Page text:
”It makes me feel real married,” Mr. Cranwell said about buying a house. ”It’s a good move, a foot in the door. But it’s a little scary. I’ll have to learn how to use a hammer better than I do. Hopefully, one year from now I’ll be able to say I made one good deal.”

History suggests that ought to be the case. According to one study, 42 percent of all household wealth in the United States is in owner-occupied housing. ”Compared to the stock market,” said Mr. Apgar of Harvard, ”home-ownership wealth is enormous.”

DANA AND MICHAEL ALLENSWORTH of Broward County, Fla., have already decided that for them, homeownership is the key to financial security. Mrs. Allensworth, 26, and her 24-year-old husband both work for the same aviation company in Fort Lauderdale. For the first two-and-a-half years of their marriage they rented an apartment, but searched for the right house to invest in.

Last March they found what they were looking for – a three-bedroom, two-bath single family house in the sprawling Weston development under construction about 15 miles west of Fort Lauderdale. The house cost $91,999, but the Allensworths were able to get a mortgage with only 10 percent down. Their monthly mortgage payment is $843, about twice what they had paid in rent.

”You have to sacrifice a little to get somewhere, I think,” Mrs. Allensworth said. ”Half the people our age are still going to the beach. I’m past that now. I’m looking forward to buying more houses.”

For most of this century, home ownership has been supported and encouraged by the policies of the Federal Government, to an extent, some scholars suggest, unparalleled in the world. Mortgage-interest deductions amount to a subsidy of $40 billion to $60 billion, and now after the income-tax reform, interest deductions were left untouched as virtually the only major deduction left.

But even though that deduction unquestionably plays in many decisions to buy rather than rent, it does not explain the national infatuation with owning. According to the Congressional Budget Office, 53 percent of all homeowners last year took the standard deduction rather than itemizing mortgage interest on their tax returns.

Many of those people had already paid off their mortgages. But for others, the standard deduction was the better choice.

What this says is that while Government policy has facilitated home ownership something more is at play. More than just a symbol of having arrived in the middle class, living in your own home has become part of the American psyche.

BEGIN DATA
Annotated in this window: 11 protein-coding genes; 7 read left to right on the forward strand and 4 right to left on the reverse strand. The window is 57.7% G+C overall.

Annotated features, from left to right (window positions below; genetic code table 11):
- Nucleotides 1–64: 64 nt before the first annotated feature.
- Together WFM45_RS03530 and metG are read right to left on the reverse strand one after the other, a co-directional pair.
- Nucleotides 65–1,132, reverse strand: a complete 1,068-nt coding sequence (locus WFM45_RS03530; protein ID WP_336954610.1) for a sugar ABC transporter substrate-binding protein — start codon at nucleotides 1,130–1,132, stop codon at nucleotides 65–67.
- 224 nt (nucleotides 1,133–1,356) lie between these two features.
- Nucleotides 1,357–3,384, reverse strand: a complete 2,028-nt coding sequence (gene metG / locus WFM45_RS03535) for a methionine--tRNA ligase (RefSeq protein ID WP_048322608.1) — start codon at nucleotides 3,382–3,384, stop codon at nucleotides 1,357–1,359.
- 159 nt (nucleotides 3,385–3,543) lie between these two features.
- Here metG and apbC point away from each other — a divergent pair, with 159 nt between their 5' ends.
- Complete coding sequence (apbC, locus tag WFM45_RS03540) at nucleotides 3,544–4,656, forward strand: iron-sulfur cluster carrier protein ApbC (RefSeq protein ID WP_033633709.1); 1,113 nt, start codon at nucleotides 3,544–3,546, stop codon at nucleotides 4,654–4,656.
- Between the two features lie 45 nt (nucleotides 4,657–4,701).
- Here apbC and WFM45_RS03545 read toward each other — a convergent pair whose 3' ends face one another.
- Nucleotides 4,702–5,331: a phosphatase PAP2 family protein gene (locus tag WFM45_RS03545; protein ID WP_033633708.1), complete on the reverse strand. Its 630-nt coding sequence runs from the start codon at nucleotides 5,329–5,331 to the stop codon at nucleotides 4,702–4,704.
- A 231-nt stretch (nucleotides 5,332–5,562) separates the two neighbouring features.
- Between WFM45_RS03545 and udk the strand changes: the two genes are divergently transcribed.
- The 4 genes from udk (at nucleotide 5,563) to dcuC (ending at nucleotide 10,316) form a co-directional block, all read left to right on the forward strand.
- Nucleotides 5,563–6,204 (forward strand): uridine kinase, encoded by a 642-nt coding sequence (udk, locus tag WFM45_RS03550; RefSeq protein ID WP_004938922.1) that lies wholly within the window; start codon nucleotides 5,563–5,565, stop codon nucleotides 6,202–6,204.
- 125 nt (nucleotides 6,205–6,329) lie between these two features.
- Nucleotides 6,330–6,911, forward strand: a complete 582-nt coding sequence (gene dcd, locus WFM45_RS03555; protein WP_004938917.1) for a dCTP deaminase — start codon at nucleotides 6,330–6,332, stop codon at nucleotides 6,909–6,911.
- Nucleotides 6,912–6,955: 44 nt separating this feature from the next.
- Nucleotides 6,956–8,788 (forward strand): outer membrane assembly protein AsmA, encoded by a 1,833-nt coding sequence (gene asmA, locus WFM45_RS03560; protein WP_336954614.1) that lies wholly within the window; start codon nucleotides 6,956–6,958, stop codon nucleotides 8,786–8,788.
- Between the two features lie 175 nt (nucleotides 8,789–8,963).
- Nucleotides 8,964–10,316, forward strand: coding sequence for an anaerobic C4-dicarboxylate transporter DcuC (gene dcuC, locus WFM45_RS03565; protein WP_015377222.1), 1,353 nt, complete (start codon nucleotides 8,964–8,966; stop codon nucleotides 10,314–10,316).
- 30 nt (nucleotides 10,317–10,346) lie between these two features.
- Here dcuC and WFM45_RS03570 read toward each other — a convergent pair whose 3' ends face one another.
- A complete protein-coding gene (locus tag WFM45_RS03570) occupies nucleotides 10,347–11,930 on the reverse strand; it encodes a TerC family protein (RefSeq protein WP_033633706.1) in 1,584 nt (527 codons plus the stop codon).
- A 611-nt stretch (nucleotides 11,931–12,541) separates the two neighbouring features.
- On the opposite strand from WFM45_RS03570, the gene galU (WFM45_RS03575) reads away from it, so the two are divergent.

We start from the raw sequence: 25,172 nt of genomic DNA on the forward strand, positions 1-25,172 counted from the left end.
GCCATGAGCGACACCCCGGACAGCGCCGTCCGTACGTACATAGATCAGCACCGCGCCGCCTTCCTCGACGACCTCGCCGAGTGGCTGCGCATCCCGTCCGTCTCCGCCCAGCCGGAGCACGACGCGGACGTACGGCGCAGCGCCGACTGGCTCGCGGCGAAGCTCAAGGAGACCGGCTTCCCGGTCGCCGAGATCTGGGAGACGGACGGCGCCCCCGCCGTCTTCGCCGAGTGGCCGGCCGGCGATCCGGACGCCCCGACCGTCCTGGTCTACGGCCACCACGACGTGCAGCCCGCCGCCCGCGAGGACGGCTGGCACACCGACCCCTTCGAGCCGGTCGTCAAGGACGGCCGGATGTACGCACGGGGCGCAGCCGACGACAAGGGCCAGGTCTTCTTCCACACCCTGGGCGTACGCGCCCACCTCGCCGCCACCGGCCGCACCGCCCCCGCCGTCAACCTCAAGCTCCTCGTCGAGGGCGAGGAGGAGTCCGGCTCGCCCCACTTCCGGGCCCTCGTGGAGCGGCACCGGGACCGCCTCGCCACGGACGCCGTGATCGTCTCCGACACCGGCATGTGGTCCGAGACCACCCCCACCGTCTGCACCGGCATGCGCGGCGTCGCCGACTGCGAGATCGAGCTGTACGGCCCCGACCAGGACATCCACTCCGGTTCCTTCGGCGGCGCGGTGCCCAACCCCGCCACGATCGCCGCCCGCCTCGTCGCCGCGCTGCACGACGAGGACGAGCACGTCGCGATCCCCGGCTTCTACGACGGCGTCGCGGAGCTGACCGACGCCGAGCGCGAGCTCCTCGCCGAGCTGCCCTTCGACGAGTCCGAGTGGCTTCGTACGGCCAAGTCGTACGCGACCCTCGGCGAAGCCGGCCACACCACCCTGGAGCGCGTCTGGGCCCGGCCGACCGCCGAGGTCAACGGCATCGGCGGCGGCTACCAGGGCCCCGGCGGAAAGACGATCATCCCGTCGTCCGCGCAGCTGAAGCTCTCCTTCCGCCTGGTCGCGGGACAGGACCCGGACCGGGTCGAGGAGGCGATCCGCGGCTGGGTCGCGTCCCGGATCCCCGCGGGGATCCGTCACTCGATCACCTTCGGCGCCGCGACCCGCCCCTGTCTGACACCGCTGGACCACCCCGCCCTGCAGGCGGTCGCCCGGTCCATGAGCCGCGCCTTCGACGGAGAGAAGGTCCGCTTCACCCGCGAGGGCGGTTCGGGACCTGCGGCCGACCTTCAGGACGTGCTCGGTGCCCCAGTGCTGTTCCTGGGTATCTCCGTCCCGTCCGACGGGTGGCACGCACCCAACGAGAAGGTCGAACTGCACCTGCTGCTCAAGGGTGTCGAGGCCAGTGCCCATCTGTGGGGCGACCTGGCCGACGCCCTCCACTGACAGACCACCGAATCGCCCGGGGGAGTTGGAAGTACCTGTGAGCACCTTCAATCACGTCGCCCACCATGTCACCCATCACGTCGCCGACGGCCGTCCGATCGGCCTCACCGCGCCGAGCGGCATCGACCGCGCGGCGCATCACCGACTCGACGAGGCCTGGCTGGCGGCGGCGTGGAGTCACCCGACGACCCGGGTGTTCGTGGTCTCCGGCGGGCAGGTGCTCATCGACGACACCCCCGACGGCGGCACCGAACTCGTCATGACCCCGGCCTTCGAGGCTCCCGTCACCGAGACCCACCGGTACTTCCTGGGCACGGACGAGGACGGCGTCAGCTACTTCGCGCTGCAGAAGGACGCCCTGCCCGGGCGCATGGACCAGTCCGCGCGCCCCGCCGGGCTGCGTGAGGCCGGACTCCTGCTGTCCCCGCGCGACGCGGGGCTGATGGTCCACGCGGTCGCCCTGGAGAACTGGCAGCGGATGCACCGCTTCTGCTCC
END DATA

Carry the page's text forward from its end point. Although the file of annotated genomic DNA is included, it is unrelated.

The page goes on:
”The thing has been pushed, ideologically, almost as a basic American fantasy,” said Susan Saegert, a professor of environmental psychology at the Graduate Center of the City University of New York.

Home ownership ”fed right into the ethos of the United States from the beginning,” Professor Saegert said. ”It has become an aspect of being an American.”



5 Disastrous Tax Mistakes People Make When They Work From Home


Working at home has multiple perks—not the least of which is that short commute to your home office in your PJs. (Yes, it’s a cliché, and yes, it happens.) But while you might be incredibly talented at writing novels, designing websites, or whatever it is you do during your 9-to-5 at home, there comes a time of year that trips up almost all of us: tax time.

Granted, working from home—either occasionally or full time—provides plenty of ways to save on taxes. But within those opportunities lie pitfalls galore that could also land you in an audit. To help you stay on the right side of that equation when filing this year, heed these top tax mistakes people make when they work from home—plus whether any rules change next year once President Donald Trump‘s new tax plan is in full swing.


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1. Neglecting to take all your deductions

One of the best perks of working from home is the many deductions you can take for various expenses. However, a few are commonly overlooked, says Josh Zimmelman, owner of Westwood Tax & Consulting, in Manhattan, NY.

For instance? Many don’t realize that they can deduct a percentage of their internet, landline, and utilities if they are partly used for work. Work-from-homers can also deduct transportation costs to outside meetings, dues for professional development, and regulatory fees or licenses paid to state or local governments. So if you use any of those, make sure to add them to the heap!